In his latest film Little Men, director Ira Sachs further demonstrates his ability to craft deeply humanistic portraits imbued with generous compassion. Focusing on a thirteen-year-old teenage boy as his family moves home, the film follows his experiences making new friends and being caught up in his parents’ financial troubles. More broadly, and like in his earlier film Love is Strange, Sachs captures the humanity in the struggles of everyday people, and patiently observes the ways in which people relate and connect to each other. His unfussy direction, generous screenplay written with Mauricio Zacharias, skilfully modulated performances, and beautifully nostalgic musical score by Dickon Hinchliffe all come together wonderfully to serve this end. Little Men is pensive and thoughtful, nostalgic and hopeful, and overall a subtly moving ode to change.
The film opens with Brian Jardine (Greg Kinnear), an actor, learning of his father’s death. He and his family, his wife Kathy (Jennifer Ehle) and their son Jake (Theo Taplitz), subsequently move into a Brooklyn apartment they have inherited. Below their apartment is a dress shop run by Leonor Calvelli (Paulina García), who has a teenage son named Tony (Michael Barbieri). Despite having vastly different personalities – Jake is more reserved and inwardly creative with his sketches, and Tony is extroverted and sociable with aspirations to be an actor – they complement each other and become fast friends. Together they make plans to attend the same creative arts high school together.
Meanwhile, Brian and Kathy soon learn that their father has been leasing the downstairs space to Leonor at drastically lower prices despite the gentrification and increasing market values of the surrounding neighbourhood. Struggling with finances, due in some part to Brian’s stagnant acting career, they need to increase Leonor’s rent. However, even though these increased rates are still below the market value, Leonor is still unable to pay, and attempts to push back and stand her ground. These tensions consequently strain the two teenagers’ friendship.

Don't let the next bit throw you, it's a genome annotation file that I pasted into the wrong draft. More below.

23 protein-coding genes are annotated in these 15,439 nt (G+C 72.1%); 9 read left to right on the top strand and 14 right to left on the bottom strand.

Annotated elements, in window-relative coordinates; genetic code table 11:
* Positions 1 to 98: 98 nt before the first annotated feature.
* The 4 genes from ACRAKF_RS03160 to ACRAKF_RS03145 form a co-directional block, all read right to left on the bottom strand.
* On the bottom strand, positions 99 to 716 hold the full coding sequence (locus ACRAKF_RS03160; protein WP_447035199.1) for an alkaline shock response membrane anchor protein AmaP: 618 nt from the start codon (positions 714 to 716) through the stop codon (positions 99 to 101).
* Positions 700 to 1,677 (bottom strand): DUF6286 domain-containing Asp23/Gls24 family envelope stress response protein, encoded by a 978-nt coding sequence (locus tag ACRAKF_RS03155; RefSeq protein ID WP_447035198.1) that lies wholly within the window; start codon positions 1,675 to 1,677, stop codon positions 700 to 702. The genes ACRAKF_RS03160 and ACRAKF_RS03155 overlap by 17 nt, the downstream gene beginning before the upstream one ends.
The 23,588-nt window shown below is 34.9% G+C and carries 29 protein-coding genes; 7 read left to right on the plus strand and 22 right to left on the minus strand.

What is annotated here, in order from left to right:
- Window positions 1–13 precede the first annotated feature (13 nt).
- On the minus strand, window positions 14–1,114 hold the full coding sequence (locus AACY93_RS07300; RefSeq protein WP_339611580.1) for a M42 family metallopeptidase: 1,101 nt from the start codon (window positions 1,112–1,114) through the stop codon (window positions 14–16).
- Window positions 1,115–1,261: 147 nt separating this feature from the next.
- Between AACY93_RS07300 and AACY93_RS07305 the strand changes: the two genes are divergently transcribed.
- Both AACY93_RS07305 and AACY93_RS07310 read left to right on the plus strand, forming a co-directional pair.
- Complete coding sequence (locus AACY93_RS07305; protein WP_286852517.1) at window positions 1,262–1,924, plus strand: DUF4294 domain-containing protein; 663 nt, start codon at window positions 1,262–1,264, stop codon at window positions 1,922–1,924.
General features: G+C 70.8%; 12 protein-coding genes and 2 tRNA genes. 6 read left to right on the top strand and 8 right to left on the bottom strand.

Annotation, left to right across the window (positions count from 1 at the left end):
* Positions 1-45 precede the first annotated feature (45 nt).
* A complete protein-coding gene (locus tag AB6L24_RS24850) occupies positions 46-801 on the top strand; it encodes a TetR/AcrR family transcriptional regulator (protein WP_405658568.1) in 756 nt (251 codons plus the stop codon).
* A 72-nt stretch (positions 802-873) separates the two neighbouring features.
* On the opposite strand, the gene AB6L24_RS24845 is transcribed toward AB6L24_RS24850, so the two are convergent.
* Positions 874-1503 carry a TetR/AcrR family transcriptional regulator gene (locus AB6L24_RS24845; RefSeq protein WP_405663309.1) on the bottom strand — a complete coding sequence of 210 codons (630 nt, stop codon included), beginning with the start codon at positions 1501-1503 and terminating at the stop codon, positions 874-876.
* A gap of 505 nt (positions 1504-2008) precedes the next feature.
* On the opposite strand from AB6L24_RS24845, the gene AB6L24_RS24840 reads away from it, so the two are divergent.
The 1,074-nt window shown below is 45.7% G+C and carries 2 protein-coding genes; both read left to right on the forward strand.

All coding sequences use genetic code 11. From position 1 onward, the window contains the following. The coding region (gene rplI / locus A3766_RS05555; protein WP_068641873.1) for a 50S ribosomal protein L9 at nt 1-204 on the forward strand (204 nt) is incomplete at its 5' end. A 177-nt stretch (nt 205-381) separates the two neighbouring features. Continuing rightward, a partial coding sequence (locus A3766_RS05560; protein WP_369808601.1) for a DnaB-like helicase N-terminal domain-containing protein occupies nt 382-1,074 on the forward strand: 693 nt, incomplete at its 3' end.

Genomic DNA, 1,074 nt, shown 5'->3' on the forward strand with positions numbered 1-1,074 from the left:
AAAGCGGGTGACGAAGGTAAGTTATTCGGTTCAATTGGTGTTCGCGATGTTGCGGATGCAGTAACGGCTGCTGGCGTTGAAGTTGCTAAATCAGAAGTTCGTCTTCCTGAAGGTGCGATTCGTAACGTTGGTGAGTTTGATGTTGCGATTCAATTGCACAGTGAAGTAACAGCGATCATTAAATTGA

Under Sachs’ measured and assured direction, all of the film’s moving parts are tonally synchronised. His style is marked by restraint, underpinned by the tacit, intuitive understanding that less is more, that organic rhythms work best for capturing his subject matter. The empathetic screenplay offers characters who are flawed, burdened and strained, but never spiteful. They are brought to life by a suite of fantastic performances. Taplitz and Barbieri are both unaffected, with an easy natural rapport. And the parents are all terrific, but Garcia is the standout, imbuing her performance with a steely strength and, later, a quietly devastating vulnerability.
Sachs is not interested in making melodramatic statements about life’s struggles. His drama is grounded, focused on moments of connection and conflict. But he is also interested in moments of stillness. This is particularly well-captured in the score playing in scenes of Jake and Tony spending time together – cycling around New York, playing in the park. With subtly aching, wistful violins playing in the background of a dreamy melody, the score is a nostalgic and uplifting approach to capturing the passage of time.
With Little Men, Sachs continues to explore humanistic truths through non-judgemental portrayals of people in the midst of flux, with both minimal flair and consummate skill. For some, the film may be too small and restrained, but arguably this only renders its portrayal that much more affecting and authentic.
Little Men is in cinemas from 8th December through Rialto Distribution.